Although retailers are not talking this up, differential pricing is already happening in retail today.
Retailers are actively doing differential markdowns across their store base, and doing differentiated promotions by store, or segment. Now the talk is all about dynamic pricing, which will in effect result in differential pricing across stores.
The net net of it is that we have, in effect, differential pricing, although nobody is acknowledging it.
All retailers in Spain, Portugal, France and Brazil − many of whom we work with − operate publicly declared differential pricing. It is a way of life. Their argument is that it is increasingly difficult to justify the same price in areas where labour costs, rents, rates and living standards are much lower than in other parts of the country. Its also harder to fight the fight against the ‘Aldi’s’ and the discounters of the world without differential pricing and ranging. They are eating market share ... and the income disparities which exist in our society are likely to increase not decrease. So national brands in the UK will eventually need to do what they do in other countries.
If you look at the experience of countries practising this, it is clear they are all working to pricing by price zones. They use one as a standard and differentiate relative to it.
Politically, it is also a better message as the prices reflect differences in standards of living. It is easier to answer. And yes, if somebody in London wants to drive to the Midlands to do their shopping, they are always more than welcome.
It also would be the right way to encourage movement of people across regions. People can have the choice of living in areas in keeping with their cost of living expectations.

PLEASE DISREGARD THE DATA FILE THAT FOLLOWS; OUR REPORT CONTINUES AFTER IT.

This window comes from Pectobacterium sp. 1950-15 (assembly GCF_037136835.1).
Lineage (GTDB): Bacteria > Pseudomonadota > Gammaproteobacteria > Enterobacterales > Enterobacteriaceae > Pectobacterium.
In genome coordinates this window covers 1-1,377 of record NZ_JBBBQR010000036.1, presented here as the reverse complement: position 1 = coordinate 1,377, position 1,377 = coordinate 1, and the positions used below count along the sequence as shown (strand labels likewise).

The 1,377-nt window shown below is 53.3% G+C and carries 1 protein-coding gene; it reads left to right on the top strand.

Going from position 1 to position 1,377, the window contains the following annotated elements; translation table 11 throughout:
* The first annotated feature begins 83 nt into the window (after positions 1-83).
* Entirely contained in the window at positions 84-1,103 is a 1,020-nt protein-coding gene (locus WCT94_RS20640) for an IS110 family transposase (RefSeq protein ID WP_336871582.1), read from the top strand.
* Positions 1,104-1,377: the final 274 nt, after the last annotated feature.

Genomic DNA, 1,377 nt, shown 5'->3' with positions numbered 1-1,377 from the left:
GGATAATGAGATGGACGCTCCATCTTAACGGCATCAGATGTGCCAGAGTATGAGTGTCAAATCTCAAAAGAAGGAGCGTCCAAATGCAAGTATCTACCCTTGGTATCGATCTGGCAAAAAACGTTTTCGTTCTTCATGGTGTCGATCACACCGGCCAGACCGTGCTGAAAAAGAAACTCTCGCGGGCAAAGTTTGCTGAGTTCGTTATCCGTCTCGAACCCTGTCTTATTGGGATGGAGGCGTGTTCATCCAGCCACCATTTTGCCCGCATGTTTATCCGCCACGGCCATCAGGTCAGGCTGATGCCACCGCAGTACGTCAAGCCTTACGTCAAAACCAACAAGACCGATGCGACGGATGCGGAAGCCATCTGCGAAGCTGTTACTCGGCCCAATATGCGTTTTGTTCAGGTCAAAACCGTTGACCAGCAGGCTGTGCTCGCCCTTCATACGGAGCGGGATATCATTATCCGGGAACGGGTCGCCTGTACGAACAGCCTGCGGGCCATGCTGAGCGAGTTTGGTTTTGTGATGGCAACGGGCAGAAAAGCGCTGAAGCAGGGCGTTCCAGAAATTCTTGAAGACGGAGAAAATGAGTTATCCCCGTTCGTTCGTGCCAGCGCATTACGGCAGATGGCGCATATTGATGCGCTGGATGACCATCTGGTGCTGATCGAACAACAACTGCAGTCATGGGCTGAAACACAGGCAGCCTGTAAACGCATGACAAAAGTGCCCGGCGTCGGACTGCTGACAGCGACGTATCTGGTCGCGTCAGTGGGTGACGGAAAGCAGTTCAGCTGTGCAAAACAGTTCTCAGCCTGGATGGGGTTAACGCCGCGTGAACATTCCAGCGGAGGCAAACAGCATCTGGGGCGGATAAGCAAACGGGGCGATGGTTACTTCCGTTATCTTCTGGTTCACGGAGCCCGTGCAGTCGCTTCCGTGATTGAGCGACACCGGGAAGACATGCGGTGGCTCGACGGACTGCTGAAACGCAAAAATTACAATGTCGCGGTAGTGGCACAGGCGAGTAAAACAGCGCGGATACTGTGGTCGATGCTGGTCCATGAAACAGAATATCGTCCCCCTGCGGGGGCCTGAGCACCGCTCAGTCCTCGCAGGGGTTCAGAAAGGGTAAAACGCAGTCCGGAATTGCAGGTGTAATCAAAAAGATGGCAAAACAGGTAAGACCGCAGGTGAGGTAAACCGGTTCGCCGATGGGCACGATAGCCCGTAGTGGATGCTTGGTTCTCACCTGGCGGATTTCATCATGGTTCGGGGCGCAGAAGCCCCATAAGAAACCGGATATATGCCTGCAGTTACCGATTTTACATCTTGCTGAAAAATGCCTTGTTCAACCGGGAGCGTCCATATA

In all the countries where retailers are practising this there are, of course, cost of living league tables by region, and that is healthy.
Many retailers in the UK ask us how retailers in these countries deal with the internet. The answer is that when people log on, or even from their IP address, the websites reflect the prices and promotions in their nearest store.
In terms of differential promotions and markdowns, many retailers are already working on programmes with us.
Does it mean that retailers will be operating to lower net margins in the future? We do not believe that necessarily follows. The reason is that promotions and markdown budgets today are already reflecting the paucity of differential pricing.
When differential pricing comes to the UK it will bring margin management to the centre of attention. Today’s systems infrastructures are not capable of supporting it. Forewarned is forearmed.
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